20101115

Once upon a time . . .

(or maybe twice) there was an unearthly application called Vasari.

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80,000 lines of code beneath the hood (probably more, I’m not too sure . . .).

Full disclosure: I’ve been involved with Project Vasari at the day job for a while now, so I have nothing like an objective perspective on it. It’s fun, it’s parametric Revity goodness without the UI overhead of the full document production pipeline of Revit, and it’s a streamlined way to get into both parametric design and building energy analysis. It writes rvt and rfa files. It takes about 5 minutes to download and get it up and running on your machine (depending on bandwidth).

I can also tell you that the project has a funny way of provoking people to say what they think it OUGHT to be. “It should be subdivision surface modeling!”, “It should be Grasshopper!”, “It should have the text editor and stair tools I’ve always dreamed of!”, “It has to Ferberize your baby!” Well, it doesn’t, and it isn’t, and IMHO it should hold your baby and comfort it.

But if you’ve been trying to get into the whole parametric modeling thing, or love someone who is, and find Revit/GC/CATIA/ArchiCad etc too complicated/expensive/noFun, you should try Vasari. If you do energy modeling and find your software incomprehensible or incapable of handling geometry or noFun, come on in, the water’s fine.

Pronunciation:

For full subscription users of Revit, who are versed in all aspects of Revit and have already gotten onboard the BIM train to nirvana, it’s pronounced “Ve-Ree Saa-Ree”. It will not give you much functionality that you don’t already have. Energy analysis and Conceptual Modeling, you’ve already got that. If you are accustomed to all the dialogs and back alleys and minutiae of Revit, the simplified UI might just make you angry. Yes, Autodesk went and put a few resources into something that you might not use. But hey, you can at least drop the 390mb stand alone executable onto that little netbook you take on the train and parametrically model away on your commute. Put it on the home machine to catch up on some of the 2011 features that you haven’t gotten to at work while you watch “Top Chef: Just Desserts”.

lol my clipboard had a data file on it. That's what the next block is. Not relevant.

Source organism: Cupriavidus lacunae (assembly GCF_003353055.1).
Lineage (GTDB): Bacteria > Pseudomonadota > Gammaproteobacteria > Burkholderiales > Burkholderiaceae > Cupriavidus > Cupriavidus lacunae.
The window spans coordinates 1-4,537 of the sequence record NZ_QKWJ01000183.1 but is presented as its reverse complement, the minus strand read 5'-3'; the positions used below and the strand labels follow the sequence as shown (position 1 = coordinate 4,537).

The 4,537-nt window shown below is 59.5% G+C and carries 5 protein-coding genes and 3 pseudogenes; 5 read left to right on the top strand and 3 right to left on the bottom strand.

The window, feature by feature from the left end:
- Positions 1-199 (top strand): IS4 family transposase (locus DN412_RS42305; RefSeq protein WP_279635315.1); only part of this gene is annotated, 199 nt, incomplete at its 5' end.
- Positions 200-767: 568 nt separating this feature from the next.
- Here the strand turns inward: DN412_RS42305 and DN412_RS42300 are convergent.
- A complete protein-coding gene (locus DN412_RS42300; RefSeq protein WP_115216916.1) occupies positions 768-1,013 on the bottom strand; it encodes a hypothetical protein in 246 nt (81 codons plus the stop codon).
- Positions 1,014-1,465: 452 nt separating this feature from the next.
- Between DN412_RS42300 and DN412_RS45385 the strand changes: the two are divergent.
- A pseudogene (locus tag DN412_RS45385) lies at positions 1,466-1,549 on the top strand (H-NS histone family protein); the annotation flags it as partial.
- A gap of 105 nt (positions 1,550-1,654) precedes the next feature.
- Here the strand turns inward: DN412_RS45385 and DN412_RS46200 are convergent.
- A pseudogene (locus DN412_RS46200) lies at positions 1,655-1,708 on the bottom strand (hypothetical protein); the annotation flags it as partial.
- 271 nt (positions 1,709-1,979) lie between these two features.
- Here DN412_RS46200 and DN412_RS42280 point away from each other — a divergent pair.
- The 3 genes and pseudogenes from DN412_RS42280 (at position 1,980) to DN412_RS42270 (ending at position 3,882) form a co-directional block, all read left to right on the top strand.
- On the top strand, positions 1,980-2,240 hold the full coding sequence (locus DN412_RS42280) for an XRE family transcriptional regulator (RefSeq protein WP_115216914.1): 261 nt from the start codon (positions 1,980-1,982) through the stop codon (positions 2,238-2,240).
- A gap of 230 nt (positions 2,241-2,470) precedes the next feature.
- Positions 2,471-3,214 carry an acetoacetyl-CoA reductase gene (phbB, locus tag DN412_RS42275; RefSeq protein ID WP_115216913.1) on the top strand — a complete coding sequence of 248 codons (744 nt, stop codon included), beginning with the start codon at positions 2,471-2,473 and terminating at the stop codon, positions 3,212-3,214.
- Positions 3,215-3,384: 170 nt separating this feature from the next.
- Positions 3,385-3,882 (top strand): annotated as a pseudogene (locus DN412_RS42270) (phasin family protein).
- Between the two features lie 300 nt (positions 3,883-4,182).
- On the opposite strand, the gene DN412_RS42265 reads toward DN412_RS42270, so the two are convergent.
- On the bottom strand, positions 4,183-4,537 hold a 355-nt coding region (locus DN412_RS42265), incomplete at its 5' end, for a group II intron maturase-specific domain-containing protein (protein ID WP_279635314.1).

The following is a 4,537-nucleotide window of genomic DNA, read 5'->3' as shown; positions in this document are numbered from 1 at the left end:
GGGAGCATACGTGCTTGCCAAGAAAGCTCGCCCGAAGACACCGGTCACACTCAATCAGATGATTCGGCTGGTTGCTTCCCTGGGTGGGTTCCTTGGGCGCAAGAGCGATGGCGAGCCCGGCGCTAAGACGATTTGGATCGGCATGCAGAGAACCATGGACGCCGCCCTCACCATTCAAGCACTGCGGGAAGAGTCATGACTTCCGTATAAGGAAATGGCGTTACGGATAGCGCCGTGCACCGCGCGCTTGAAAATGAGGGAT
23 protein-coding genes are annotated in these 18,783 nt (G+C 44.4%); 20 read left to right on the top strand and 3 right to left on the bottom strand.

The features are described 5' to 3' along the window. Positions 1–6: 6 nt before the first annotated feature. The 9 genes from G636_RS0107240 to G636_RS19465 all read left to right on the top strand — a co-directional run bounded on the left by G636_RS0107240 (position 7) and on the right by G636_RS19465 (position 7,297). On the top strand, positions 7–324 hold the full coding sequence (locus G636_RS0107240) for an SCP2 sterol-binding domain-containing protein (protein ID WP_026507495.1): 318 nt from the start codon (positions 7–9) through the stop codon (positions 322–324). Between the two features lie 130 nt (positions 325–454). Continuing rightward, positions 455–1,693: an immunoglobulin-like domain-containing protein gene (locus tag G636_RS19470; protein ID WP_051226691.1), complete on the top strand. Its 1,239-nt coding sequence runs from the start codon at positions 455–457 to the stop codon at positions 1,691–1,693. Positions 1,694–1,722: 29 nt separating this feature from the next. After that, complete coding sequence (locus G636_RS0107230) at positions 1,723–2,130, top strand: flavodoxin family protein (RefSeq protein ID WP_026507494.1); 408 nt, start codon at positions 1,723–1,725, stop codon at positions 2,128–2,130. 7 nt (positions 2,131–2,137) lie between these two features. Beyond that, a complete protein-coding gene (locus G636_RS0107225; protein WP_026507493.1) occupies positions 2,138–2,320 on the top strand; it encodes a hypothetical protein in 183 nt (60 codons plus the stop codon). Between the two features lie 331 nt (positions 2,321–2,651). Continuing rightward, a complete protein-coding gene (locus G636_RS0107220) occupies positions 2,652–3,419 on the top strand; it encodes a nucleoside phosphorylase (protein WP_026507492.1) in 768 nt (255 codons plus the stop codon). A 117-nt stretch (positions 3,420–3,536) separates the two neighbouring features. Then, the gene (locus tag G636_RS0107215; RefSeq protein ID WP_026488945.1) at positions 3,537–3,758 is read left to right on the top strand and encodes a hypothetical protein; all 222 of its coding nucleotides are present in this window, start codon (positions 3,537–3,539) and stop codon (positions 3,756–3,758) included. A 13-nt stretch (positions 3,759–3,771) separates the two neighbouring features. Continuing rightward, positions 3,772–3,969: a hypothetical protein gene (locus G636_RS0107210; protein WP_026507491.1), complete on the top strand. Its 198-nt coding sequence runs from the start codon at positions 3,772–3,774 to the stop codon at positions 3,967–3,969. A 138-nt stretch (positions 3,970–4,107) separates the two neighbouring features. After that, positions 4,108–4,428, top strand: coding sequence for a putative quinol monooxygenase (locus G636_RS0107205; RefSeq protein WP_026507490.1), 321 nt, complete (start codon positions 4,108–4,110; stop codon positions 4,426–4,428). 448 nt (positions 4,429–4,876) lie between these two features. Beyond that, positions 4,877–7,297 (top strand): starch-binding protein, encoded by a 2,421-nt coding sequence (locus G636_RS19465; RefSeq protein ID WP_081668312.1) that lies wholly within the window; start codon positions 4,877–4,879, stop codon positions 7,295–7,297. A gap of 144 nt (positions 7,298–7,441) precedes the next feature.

For BIM managers who have been struggling to get designers off of mesh modelers and onto something that can feed downstream BIM workflows it is pronounced “Vaz-Oh-Leen”. You can give it to those office hipsters with the tiny glasses that are always talking about “space” and “form” to smooth their entry into BIM. No shared coordinates, no questions like “what the hell does ‘relinquish all mine’ mean?”, just modeling and analysis. Give them a usb drive with the .exe, tell them to watch the 7 little videos that pop up when you start it, and go get some coffee.

For non-Revitized designers, students, and architects who are looking to explore building concepts and make things like this

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or this

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or this

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. . . we hope it is “Ve-Ree Su-eee-t”.

For people looking at energy modeling that need/want/like a robust geometry front end for iterative design analysis, it’s called, uhm, “Va-sar-ee”.

We hope you like it.

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And if you have never seen “Yellow Submarine”, you are living an impoverished life.

4 comments:

  1. This is great stuff. I particularly like the different pronunciations. For the record, Ferber had to have been a Nazi

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  2. I DOWNLOADED, AND THEN WANTED TO WATCH THE ADVANCED SKILLS VIDEOS BUT... TUNTUNTUUUUUN I GOT AN ERROR IN MY BROWSER HEHE, IT'S PROBABLY MY LAPTOP... SO, COULD U GIVE ME THE LINKS FOR THE ADVANCED SKILLS VIDEOS

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  3. Well, as a full subscription user i am still working on that pronouncement... "Ve-Ree Saa-Ree" why haven't you just called it project A.
    But besides that, it is good to see there is a download now and we get a chance to test it out.
    But still I wonder as I also wrote on the “inside the factory”
    Real tools of use for us (our company) as structural engineers building stuff like parking garages, bridges, power plants, and so on and on... we would greatly benefit from tools such as vertex modeling where you can use snap on all the corners. this way complex ground work can be made and with navisworks be but into 4D planning. (yes the key is again BIM)
    I really hope this project Vasari can work its way towards this too. or maybe some spinoff project (Project B) that can turn out like something like that. Loads of people would really benefit from such a tool (Architects ánd Engineers).

    but its time to give it a go and see what will spin off.

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  4. So how did you make the Mobius?

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